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A 'Bayadere' without bravado

The staging by the once-mighty Bolshoi Ballet is both sparse and uninspired.

November 28, 2002|Lewis Segal | Times Staff Writer

It's been 15 years since the Bolshoi Ballet looked like one of the world's great companies, and its under-rehearsed, under-powered and strangely underpopulated "La Bayadere" at the Orange County Performing Arts Center on Tuesday couldn't begin to restore its former glory.

Rechoreographed in 1991 by the company's longtime artistic director, Yuri Grigorovich, this version of the 1877 Marius Petipa war horse replaced a number of mime passages with dancing, added solos for the hero Solor and the second ballerina Gamzatti and tacked on a four-minute finale in place of the lost last act.

Where some of the original Petipa dances succumbed to pseudo-exotic kitsch, Grigorovich refocused them as classical showpieces or neutralized their gaucheries -- as in the blackface dance, which is still there choreographically, but happily without the minstrel-show makeup.

Less defensible: the decision to place a number of sequences on the forestage, in front of an act curtain, to allow scenery to be shifted during the action.

Set in ancient India, "La Bayadere" should be a cast-of-thousands spectacle. But the trickle of Bolshoi dancers crossing the performing arts center's apron at the beginning of the Act 2 engagement scene Tuesday simply looked paltry compared with the "Bayadere" brought by Paris Opera Ballet, the Universal Ballet of Korea, the Kirov Ballet and American Ballet Theatre to Southland stages.

Moreover, ragged dancing took place all evening long, with lots of mistimings by the corps in the engagement divertissement and many different ideas about how high legs should be raised in the celebrated "Kingdom of the Shades" entrance ensemble. Russian training and coaching guaranteed a certain level of technical reliability, but the question Tuesday was whether the company was ready to open.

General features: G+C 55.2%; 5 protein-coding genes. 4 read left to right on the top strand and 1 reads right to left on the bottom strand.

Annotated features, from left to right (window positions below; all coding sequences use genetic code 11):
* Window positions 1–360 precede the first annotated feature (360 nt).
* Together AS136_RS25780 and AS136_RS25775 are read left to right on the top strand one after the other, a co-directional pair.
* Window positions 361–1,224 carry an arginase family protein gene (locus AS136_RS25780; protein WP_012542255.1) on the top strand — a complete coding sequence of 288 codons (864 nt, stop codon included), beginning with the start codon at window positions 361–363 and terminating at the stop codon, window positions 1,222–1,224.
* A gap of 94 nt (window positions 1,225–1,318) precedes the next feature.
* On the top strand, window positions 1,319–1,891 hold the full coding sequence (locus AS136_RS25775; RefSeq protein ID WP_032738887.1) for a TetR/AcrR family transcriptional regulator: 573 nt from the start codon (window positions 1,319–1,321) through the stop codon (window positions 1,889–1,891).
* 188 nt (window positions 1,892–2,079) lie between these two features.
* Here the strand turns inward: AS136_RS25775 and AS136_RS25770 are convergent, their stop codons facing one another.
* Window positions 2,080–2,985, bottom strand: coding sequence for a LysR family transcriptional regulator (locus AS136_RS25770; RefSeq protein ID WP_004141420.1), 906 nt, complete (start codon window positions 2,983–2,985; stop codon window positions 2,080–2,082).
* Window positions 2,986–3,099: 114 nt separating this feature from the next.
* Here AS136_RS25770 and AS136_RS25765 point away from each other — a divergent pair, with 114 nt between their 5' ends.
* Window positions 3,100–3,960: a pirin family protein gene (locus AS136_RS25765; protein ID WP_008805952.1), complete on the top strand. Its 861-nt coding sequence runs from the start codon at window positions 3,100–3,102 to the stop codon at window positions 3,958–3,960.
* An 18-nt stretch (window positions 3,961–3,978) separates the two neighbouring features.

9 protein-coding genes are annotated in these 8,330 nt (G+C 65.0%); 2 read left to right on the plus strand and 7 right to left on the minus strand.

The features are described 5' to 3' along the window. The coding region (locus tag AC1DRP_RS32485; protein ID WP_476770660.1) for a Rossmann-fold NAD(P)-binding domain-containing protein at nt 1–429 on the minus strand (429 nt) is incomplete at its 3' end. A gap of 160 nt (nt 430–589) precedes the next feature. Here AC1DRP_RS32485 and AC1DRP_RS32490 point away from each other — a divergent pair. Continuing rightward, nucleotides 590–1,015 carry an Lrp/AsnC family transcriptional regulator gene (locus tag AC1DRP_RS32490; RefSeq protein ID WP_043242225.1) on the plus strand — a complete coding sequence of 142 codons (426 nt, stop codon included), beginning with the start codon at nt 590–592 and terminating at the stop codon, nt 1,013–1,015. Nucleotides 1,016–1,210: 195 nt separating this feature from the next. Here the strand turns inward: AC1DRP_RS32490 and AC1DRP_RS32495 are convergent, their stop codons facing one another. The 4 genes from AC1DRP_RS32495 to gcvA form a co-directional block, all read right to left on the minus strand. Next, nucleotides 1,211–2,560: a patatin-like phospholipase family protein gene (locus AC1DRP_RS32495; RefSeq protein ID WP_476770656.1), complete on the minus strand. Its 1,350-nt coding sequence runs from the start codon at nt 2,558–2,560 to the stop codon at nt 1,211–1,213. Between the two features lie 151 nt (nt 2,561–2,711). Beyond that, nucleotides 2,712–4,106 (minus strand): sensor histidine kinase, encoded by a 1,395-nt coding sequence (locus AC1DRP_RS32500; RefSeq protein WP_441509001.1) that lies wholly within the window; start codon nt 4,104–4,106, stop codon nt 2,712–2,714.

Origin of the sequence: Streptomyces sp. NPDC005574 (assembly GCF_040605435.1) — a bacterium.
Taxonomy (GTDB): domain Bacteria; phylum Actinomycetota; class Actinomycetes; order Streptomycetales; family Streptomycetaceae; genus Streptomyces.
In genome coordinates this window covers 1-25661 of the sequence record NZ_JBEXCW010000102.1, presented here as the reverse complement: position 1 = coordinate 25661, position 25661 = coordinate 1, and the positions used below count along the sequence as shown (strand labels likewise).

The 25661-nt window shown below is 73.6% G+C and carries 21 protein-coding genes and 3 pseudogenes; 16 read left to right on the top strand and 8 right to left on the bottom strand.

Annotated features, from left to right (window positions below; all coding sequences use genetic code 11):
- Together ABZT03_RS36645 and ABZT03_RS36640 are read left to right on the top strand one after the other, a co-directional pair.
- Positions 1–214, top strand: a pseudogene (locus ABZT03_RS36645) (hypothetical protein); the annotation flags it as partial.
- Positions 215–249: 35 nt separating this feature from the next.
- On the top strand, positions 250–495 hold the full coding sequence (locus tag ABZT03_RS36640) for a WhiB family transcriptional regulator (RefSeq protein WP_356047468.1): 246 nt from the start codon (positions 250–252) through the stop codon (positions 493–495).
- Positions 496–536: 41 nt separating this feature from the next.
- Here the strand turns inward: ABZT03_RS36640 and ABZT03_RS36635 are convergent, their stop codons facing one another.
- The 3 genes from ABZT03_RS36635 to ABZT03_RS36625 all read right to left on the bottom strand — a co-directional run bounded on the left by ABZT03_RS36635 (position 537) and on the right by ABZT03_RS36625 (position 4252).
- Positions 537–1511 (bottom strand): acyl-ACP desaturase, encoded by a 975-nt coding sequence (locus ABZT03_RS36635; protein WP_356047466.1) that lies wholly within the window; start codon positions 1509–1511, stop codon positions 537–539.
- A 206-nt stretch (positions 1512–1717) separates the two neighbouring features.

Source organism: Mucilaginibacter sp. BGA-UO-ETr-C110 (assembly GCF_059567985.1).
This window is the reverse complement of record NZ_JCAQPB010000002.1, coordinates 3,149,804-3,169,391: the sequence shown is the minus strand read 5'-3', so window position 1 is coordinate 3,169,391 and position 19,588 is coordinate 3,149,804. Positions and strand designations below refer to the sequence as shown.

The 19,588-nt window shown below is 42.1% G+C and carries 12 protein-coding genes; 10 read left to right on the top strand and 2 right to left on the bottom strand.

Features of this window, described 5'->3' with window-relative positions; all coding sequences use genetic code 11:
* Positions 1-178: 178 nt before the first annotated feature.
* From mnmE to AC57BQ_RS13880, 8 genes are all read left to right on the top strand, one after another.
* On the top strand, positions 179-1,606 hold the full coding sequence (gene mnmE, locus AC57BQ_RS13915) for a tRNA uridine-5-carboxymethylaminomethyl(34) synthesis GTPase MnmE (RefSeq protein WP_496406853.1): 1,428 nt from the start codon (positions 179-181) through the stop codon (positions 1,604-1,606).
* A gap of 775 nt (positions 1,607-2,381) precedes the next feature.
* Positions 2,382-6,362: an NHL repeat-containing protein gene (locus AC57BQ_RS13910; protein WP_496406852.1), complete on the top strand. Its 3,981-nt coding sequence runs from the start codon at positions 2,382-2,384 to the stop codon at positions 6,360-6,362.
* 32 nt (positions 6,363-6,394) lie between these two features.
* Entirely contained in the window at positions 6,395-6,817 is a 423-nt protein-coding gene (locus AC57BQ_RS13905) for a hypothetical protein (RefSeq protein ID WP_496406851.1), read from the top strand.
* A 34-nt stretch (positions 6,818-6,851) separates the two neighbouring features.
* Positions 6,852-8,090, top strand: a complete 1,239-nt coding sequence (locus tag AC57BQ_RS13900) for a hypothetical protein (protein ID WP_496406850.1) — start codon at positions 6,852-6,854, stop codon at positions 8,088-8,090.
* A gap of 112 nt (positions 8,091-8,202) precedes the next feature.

As Gamzatti, Maria Allash proved stylish but progressively cautious as her bravura challenges increased toward the end of Act 2. As Solor, Andrey Uvarov displayed his customary buoyancy and noble classical line, but the partnering passages seldom looked comfortable or smooth.

As the Golden Idol, Morihiro Ivata fell prey to shaky terminations, and as the Act 1 slave, Kirill Nikitin also struggled with technical control.

Above all, "La Bayadere" should belong to the ballerina cast as the loving, doomed Nikiya, but Nadezhda Gracheva lacked the majesty, individuality and interpretive sharpness the role demands.

In the big lovelorn solo of Act 2, it mattered far less that she finished one of her variations off balance than that she had never thought through and accounted for major shifts in tempo and attack. Her dancing in the Shades scene also looked dutiful and generalized, the product of a great school, but it offered nothing of her own.

As a result, flamboyant subsidiary performances dominated the evening -- the head fakir (Yan Godovsky) and the raucous drum dancers (led by Irina Zibrova, Georgy Geraskin and Denis Medvedev), who supplied the freest dancing, just as the High Brahmin (Alexy Barsegian) contributed the strongest pantomime.

In the pit, Alexander Kopylov carefully led the Pacific Symphony through the tinkly, tacky, often downright unlistenable score by Ludwig Minkus. Three hours of "La Bayadere" always seems like music-deprivation torture, but on Tuesday, the heart, soul and bravado of the old Bolshoi were missing as well.


'La Bayadere'

Where: Orange County Performing Arts Center, 600 Town Center Drive, Costa Mesa

When: Friday, 7 p.m.; Saturday,

2 and 8 p.m.; Sunday, 2 p.m.; with different principal dancers

Price: $20-$80

Info: (714) 556-2787

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